Because I Wanted To- A Reflection on Why We Sin in James 1.14-15

November 18, 2008

But each person is tempted when he is lured and enticed by his own desire. Then desire when it has conceived gives birth to sin, and sin when it is fully grown brings forth death.” -James 1.14-15

There is always a question of why we choose to sin. Of particular interest I believe is the question of why believers, once they have experienced “the washing of regeneration and renewal of the Holy Spirit” (Titus 3.5), still fall victims to sin? Granted, there are a few among us who hold to a heretical view of sinless perfectionism, but even those of an Arminian bent towards apostasy will still admit that believers sin as believers. But why?

The thing we should consider first is that, though we have been caused to be born again (1 Peter 1.3) we still exist in the flesh where sin dwells (Galatians 2.20, Romans 7.17-18), and thus it is necessary that we daily struggle to be made perfect like Christ (Romans 8.29, Philippians 3.12).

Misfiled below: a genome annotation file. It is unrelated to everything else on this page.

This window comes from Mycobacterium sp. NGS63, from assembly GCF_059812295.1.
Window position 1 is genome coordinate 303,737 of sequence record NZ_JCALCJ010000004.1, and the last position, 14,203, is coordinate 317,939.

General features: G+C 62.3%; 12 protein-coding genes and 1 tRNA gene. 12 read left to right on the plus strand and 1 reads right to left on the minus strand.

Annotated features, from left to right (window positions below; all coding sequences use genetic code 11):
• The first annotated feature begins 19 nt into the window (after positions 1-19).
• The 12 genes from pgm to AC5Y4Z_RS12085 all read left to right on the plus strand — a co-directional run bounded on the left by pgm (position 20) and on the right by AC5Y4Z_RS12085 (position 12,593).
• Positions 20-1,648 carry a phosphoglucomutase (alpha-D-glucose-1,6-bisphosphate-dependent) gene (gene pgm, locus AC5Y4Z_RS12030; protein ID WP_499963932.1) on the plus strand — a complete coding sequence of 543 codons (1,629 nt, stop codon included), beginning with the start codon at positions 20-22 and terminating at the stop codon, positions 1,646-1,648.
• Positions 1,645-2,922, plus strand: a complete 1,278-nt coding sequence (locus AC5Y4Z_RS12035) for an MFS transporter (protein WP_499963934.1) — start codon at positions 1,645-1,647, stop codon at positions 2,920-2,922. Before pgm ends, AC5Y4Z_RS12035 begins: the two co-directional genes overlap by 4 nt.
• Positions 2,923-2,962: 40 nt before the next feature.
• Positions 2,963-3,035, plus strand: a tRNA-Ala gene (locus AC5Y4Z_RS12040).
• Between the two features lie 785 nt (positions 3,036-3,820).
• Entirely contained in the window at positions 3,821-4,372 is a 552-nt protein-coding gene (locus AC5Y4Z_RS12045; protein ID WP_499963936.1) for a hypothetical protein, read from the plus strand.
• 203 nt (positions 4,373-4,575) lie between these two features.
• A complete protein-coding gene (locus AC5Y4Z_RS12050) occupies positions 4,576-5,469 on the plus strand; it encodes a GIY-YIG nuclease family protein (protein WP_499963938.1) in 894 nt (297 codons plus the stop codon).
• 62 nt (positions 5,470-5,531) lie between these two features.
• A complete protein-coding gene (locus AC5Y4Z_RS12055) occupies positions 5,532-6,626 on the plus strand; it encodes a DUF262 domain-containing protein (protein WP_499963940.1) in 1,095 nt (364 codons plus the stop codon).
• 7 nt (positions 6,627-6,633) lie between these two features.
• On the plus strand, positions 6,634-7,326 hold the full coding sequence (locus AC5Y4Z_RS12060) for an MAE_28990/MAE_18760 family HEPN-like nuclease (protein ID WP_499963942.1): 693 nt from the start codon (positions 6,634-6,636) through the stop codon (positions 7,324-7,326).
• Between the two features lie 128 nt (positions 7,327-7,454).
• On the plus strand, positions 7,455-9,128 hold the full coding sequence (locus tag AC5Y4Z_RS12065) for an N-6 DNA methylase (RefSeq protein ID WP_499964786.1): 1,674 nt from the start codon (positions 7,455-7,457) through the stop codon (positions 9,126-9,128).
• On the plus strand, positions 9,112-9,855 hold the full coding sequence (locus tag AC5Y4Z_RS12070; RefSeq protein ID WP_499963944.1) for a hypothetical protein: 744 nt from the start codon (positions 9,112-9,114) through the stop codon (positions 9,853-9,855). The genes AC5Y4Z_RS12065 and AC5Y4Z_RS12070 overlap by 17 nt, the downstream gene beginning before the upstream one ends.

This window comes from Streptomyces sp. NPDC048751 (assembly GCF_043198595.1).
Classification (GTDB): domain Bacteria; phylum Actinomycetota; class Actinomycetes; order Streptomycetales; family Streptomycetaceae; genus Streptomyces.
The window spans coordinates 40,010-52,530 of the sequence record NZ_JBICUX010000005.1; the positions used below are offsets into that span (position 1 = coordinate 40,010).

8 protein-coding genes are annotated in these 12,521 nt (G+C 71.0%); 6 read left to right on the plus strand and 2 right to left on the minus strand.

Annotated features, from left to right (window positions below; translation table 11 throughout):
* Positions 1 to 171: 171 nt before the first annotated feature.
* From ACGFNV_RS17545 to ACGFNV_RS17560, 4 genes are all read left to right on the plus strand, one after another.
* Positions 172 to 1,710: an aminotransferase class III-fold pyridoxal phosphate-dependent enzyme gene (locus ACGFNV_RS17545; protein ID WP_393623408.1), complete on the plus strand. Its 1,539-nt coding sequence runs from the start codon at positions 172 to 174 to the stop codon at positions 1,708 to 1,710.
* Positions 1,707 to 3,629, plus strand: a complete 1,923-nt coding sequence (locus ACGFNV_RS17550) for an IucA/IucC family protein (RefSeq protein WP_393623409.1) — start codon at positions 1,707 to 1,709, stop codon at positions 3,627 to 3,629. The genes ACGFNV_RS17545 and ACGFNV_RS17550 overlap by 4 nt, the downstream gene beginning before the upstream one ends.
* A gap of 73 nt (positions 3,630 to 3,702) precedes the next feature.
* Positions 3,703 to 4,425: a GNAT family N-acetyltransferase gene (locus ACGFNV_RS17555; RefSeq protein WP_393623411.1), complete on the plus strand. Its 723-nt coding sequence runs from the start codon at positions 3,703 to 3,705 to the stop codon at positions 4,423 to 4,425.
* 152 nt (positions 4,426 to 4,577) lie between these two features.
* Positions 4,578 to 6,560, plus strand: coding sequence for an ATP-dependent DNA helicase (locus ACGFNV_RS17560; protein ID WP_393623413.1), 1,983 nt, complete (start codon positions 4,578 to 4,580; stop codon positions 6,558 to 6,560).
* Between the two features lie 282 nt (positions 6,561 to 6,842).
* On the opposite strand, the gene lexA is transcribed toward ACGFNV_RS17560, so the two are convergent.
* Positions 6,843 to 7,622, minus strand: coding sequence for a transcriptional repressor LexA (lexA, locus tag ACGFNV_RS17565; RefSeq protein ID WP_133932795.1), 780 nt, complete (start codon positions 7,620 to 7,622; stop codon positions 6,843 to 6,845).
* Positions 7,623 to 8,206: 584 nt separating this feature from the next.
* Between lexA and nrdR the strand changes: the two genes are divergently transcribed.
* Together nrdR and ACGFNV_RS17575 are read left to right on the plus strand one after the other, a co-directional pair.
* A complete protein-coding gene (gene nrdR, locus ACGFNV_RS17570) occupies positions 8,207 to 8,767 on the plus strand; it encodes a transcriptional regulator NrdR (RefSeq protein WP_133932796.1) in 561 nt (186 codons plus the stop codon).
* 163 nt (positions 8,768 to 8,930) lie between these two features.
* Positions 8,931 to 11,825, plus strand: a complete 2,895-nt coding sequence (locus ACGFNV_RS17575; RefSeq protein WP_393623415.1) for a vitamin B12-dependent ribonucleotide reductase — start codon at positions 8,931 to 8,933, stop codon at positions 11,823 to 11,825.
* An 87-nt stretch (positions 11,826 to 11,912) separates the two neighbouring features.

So then, why is it that we are not perfect? Why is it that we “do not do what [we] want, but [we] do the very thing[s we] hate” (Romans 7.15)? It is this which I think James perfectly explains in his words. We sin because, at some level, there is a part of us which has not been crucified with Christ, and this part we not only still have, but we still desire to fulfill it. Whether the particular vice is sexual immorality, greed, anger, or laziness, if there is still a part of our sin nature which we have not turned over to God, though it has been fully forgiven already, it will still give rise to a desire to commit sin. It is because of this that we must turn everything over to Christ, why we must practice taking up our cross daily and dying to self (Luke 9.23), so that those desires which lure us in like a fish on a hook will no longer have hold on our lives, no longer driving us to sin and away from God.